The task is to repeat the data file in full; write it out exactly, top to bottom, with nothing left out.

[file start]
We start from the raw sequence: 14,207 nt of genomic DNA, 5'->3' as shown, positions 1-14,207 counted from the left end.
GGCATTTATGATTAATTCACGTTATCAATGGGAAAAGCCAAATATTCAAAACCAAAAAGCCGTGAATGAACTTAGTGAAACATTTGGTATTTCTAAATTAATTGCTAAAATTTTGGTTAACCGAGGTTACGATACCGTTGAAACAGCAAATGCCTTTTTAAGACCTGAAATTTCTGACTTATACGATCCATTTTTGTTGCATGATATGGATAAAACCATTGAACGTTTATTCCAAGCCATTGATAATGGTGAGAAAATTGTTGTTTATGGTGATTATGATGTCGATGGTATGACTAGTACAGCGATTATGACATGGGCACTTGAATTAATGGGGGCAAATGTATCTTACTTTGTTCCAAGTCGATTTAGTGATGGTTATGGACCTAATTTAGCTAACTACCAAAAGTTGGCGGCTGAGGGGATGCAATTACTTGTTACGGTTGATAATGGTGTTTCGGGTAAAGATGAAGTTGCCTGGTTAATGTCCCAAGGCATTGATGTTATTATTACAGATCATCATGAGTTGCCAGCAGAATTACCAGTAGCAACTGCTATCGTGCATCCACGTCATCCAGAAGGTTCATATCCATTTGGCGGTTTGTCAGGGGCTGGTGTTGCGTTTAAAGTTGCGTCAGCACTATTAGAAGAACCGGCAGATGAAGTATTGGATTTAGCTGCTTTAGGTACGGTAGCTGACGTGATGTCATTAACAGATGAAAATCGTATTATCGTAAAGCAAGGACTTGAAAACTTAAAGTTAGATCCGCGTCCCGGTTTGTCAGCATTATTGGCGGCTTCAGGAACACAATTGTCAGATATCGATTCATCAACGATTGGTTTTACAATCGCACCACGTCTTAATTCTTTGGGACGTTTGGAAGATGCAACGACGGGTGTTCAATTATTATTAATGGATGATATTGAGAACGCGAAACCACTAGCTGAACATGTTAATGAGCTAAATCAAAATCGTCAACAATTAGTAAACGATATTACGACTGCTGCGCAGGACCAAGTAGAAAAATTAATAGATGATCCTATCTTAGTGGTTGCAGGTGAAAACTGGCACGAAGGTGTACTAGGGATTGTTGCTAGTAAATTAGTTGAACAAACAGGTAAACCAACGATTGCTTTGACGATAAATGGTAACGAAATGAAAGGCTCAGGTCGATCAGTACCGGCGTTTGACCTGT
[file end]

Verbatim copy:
We start from the raw sequence: 14,207 nt of genomic DNA, 5'->3' as shown, positions 1-14,207 counted from the left end.
GGCATTTATGATTAATTCACGTTATCAATGGGAAAAGCCAAATATTCAAAACCAAAAAGCCGTGAATGAACTTAGTGAAACATTTGGTATTTCTAAATTAATTGCTAAAATTTTGGTTAACCGAGGTTACGATACCGTTGAAACAGCAAATGCCTTTTTAAGACCTGAAATTTCTGACTTATACGATCCATTTTTGTTGCATGATATGGATAAAACCATTGAACGTTTATTCCAAGCCATTGATAATGGTGAGAAAATTGTTGTTTATGGTGATTATGATGTCGATGGTATGACTAGTACAGCGATTATGACATGGGCACTTGAATTAATGGGGGCAAATGTATCTTACTTTGTTCCAAGTCGATTTAGTGATGGTTATGGACCTAATTTAGCTAACTACCAAAAGTTGGCGGCTGAGGGGATGCAATTACTTGTTACGGTTGATAATGGTGTTTCGGGTAAAGATGAAGTTGCCTGGTTAATGTCCCAAGGCATTGATGTTATTATTACAGATCATCATGAGTTGCCAGCAGAATTACCAGTAGCAACTGCTATCGTGCATCCACGTCATCCAGAAGGTTCATATCCATTTGGCGGTTTGTCAGGGGCTGGTGTTGCGTTTAAAGTTGCGTCAGCACTATTAGAAGAACCGGCAGATGAAGTATTGGATTTAGCTGCTTTAGGTACGGTAGCTGACGTGATGTCATTAACAGATGAAAATCGTATTATCGTAAAGCAAGGACTTGAAAACTTAAAGTTAGATCCGCGTCCCGGTTTGTCAGCATTATTGGCGGCTTCAGGAACACAATTGTCAGATATCGATTCATCAACGATTGGTTTTACAATCGCACCACGTCTTAATTCTTTGGGACGTTTGGAAGATGCAACGACGGGTGTTCAATTATTATTAATGGATGATATTGAGAACGCGAAACCACTAGCTGAACATGTTAATGAGCTAAATCAAAATCGTCAACAATTAGTAAACGATATTACGACTGCTGCGCAGGACCAAGTAGAAAAATTAATAGATGATCCTATCTTAGTGGTTGCAGGTGAAAACTGGCACGAAGGTGTACTAGGGATTGTTGCTAGTAAATTAGTTGAACAAACAGGTAAACCAACGATTGCTTTGACGATAAATGGTAACGAAATGAAAGGCTCAGGTCGATCAGTACCGGCGTTTGACCTGT